I am at my wit’s end. My children will not eat vegetables. I’ve tried everything I can think of: bribes; assigning a favourite vegetable to individual Marvel superheroes (it transpires Thor loves kale but Ant Man has a passion for yellow peppers); even flat-out lying about carrots and referring to them as “special orange sausages”. Nothing works.
I have two boys – a four-year-old and an 18-month-old, and if it were up to them, their diets would consist of chocolate-chip brioches, cocktail sausages, Babybel and Fruit Shoots. My older son recently turned his nose up at some tenderstem broccoli my husband had seared with garlic butter because, and I quote, “I am not a herbivore”. When we presented him with mushroom stroganoff, he informed us that he is “allergic to mushrooms”. Apparently, they make him sneeze. When I pointed out that neither of those things were actually the case, he replied, barely missing a beat: “But I am allergic to stroganoffs.”
But while the boy has never been a vegetable fan, his father and I have always fallen back on the nutrition he absorbed form the wholesale quantities of soft fruit he’d hoover up every day. But now even that’s suffering. He’s become the sort of picky eater who will carefully remove the bread from a sandwich, then remove the filling from the sandwich, then push his plate away, and ask what’s for pudding. And his younger brother – who until recently would cheerfully gobble up anything – has begun to copy him.
At this rate scurvy will set in by the end of the week. Have you ever tried to explain scurvy to a toddler? It doesn’t capture the attention quite as well as, say, Baby Shark.
What’s worse is that we always seem to be around other kids who love vegetables. At soft play the other day, as my toddler was chanting “choglit” and pelting me with the raisins I was trying to feed him, a woman pulled out a Tupperware container for her own child, and in it was lamb’s lettuce. Lamb’s lettuce!
“I don’t know why, but she just loves lamb’s lettuce as a snack!,” this woman smiled at me. I’m ashamed to admit I thought very many unkind things about this woman, and I was pleased to see her daughter was consuming the liquid snot from the top of her lip with equal relish. Lamb’s lettuce, I ask you.
“In fairness, I was also deeply suspicious of vegetables when I was a child."”
In a fit of pique, a few days later, I pulverised an entire butternut squash, half a head of cabbage and three green peppers, and tried to hide them in a pasta bake. This did not go well because it did not taste good.
We almost had some success after the kids read a book about how leeks could propel you through space using farts as fuel, but apparently, in reality leeks “taste like badness” so we’re back to square one.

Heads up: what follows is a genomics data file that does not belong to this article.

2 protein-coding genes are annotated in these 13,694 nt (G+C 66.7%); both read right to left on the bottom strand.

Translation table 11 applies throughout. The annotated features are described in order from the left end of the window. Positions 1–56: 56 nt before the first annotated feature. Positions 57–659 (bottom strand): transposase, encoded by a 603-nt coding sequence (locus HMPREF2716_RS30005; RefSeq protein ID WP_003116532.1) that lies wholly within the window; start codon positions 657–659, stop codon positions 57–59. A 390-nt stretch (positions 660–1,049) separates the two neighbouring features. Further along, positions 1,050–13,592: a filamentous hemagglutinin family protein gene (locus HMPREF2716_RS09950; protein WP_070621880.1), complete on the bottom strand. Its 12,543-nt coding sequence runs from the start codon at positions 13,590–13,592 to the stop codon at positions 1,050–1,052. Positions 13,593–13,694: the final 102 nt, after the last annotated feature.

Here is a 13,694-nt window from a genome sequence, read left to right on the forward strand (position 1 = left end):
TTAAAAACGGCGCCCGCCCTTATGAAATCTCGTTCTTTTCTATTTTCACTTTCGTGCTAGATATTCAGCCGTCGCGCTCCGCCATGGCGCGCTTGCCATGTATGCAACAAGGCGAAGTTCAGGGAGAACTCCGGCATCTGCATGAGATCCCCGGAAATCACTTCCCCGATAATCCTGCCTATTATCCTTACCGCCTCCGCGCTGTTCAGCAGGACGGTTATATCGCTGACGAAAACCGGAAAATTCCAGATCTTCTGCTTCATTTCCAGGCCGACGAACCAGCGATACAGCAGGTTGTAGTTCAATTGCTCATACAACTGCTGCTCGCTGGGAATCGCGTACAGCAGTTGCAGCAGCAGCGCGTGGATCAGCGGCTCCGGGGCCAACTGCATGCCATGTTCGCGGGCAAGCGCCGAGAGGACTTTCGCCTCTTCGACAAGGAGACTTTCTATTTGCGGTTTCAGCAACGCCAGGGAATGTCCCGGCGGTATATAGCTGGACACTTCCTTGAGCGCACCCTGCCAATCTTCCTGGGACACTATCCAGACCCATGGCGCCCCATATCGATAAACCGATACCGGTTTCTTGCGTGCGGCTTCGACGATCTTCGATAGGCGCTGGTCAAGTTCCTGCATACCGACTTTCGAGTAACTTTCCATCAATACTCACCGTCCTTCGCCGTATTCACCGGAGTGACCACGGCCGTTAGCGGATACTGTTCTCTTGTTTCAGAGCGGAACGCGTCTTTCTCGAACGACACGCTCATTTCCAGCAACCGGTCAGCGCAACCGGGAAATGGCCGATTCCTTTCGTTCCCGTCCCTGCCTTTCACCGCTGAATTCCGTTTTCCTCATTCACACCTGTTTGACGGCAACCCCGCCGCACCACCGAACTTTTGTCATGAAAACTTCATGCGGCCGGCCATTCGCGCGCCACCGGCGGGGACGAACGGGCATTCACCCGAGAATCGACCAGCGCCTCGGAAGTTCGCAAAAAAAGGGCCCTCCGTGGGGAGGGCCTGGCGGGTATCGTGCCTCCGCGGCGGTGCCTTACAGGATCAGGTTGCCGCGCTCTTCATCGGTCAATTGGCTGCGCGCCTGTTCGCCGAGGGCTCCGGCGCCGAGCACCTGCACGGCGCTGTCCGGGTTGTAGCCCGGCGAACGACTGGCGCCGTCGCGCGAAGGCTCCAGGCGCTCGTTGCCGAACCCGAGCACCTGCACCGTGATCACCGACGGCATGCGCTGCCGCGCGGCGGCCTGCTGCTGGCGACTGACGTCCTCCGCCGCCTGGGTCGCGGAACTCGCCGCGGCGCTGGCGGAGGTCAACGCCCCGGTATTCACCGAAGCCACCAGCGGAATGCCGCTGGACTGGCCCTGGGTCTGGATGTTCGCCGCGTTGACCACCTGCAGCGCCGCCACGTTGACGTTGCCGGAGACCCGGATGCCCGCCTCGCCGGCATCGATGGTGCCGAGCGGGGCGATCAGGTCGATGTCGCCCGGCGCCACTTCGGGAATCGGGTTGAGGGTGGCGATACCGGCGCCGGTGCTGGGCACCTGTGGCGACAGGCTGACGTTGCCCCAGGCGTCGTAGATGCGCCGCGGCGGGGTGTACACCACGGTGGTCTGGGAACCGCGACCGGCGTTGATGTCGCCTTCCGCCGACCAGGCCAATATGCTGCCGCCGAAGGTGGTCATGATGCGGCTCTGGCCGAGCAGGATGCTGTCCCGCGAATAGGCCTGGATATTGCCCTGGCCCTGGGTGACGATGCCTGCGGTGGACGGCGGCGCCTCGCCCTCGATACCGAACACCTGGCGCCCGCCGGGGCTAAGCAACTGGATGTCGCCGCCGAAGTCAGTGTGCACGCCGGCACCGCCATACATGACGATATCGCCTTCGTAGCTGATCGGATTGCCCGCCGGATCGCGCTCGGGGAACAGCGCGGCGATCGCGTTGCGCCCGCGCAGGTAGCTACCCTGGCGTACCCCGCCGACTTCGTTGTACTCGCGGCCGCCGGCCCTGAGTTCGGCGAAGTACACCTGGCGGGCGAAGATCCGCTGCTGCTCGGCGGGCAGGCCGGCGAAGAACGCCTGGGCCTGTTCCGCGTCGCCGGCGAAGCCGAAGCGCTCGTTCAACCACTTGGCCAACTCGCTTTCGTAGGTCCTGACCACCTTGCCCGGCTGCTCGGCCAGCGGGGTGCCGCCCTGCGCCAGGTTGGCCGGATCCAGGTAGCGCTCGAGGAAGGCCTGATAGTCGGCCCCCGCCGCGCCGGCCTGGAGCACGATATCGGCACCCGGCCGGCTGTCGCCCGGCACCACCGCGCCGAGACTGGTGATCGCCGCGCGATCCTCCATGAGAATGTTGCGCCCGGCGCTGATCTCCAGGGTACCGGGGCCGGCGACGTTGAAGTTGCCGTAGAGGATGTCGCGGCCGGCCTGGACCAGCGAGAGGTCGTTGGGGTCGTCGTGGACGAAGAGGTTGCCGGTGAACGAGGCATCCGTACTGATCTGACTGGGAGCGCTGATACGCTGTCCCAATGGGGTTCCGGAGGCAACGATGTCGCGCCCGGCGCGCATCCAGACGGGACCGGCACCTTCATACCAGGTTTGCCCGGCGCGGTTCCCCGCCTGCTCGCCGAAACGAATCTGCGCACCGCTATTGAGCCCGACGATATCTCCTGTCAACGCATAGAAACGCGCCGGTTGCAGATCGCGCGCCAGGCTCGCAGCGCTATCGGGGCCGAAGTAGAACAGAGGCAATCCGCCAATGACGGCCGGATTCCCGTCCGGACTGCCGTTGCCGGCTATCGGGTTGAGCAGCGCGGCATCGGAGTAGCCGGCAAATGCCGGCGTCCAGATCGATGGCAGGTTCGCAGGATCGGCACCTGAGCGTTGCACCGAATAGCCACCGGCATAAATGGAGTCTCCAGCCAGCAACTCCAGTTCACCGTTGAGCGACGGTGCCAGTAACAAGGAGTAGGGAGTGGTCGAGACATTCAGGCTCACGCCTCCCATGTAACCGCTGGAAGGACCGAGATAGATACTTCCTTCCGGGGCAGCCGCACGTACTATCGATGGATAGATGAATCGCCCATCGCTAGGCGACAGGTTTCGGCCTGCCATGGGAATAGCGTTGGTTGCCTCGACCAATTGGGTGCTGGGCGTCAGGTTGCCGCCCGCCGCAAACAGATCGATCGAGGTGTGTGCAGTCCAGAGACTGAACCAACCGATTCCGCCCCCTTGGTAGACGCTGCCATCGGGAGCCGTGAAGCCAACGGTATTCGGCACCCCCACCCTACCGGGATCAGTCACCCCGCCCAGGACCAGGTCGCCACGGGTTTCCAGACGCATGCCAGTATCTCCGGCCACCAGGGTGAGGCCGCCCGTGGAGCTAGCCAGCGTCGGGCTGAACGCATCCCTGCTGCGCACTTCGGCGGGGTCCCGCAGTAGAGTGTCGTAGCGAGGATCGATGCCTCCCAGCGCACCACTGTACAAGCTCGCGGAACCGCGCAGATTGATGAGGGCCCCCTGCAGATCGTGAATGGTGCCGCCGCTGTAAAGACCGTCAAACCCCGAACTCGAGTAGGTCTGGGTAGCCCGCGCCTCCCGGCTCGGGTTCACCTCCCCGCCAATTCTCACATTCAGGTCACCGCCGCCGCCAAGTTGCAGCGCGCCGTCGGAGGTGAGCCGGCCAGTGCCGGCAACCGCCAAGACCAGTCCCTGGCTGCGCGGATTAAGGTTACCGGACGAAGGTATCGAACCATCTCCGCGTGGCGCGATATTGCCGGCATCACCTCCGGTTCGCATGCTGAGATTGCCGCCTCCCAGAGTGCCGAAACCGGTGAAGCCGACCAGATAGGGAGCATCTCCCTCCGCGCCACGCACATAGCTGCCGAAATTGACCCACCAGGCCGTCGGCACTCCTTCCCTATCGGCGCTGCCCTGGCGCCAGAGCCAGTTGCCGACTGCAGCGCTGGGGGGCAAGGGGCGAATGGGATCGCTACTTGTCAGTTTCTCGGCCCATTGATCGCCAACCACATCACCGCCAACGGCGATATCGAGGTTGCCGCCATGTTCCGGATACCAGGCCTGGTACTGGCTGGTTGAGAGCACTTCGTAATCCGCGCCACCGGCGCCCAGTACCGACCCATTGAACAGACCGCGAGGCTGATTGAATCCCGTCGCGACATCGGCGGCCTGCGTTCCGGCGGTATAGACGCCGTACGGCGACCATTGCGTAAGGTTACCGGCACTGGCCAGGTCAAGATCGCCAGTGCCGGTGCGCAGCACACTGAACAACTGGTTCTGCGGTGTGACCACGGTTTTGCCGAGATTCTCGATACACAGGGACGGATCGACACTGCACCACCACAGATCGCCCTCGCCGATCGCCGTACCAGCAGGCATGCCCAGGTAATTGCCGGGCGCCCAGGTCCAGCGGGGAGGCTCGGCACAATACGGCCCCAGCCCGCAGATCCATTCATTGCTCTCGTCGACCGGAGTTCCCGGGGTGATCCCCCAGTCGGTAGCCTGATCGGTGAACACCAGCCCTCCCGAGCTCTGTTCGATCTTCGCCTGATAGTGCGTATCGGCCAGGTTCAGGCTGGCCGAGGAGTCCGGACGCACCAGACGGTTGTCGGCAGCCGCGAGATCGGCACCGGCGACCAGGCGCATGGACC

In fairness, I was also deeply suspicious of vegetables when I was a child. It’s easy to forget that flavours and textures are so much more overwhelming when your mouth’s so small and your tastebuds are so new. Anything too green or fibrous – like leeks or celery – would be too much work for too little reward. I remember when I said I was hungry and my mother suggested I ate an apple. To me, apples were 70% water and 30% aroma – not food at all.
Even now vegetables can be a bit of a trial; I like a salad but have to psyche myself up for the tedious business that is chewing and swallowing your way through a bowl of roughage.
Annoyingly, the answer – as with so many things in parenting and life – is within myself. If I want my kids to eat vegetables, I need to model that behaviour for them. And because I am a terrible actress, in order for that to happen I need to make vegetables delicious: to do more than present my kids with limp asparagus, then yell about the risk of diverticulitis when they refuse to eat it.
My older son didn’t like eating watermelon “with black things in” until I explained that watermelons grew from the “black things”. After dinner he scattered them in the garden to see what would happen. Obviously nothing happened, but the thing is he’ll eat watermelons now. So maybe I should get the kids involved with growing vegetables – nothing as big as a melon; perhaps a tomato plant or two on the patio.
Then again, an old schoolfriend’s mum just messaged me on Facebook about my plight. “You remember Becky would eat nothing but cheese and pickle sandwiches for lunch, and chicken and chips for dinner,” she noted. “And she’s a tennis coach, now.”
Becky is in fact terrifyingly fit – and with no sign of scurvy, either. So maybe I should relax about my kids – perhaps their futures aren’t quite as disease-ridden and pock-marked as all that. Maybe they’ll even be athletes like Becky! And at least they don’t lick the snot from their own noses.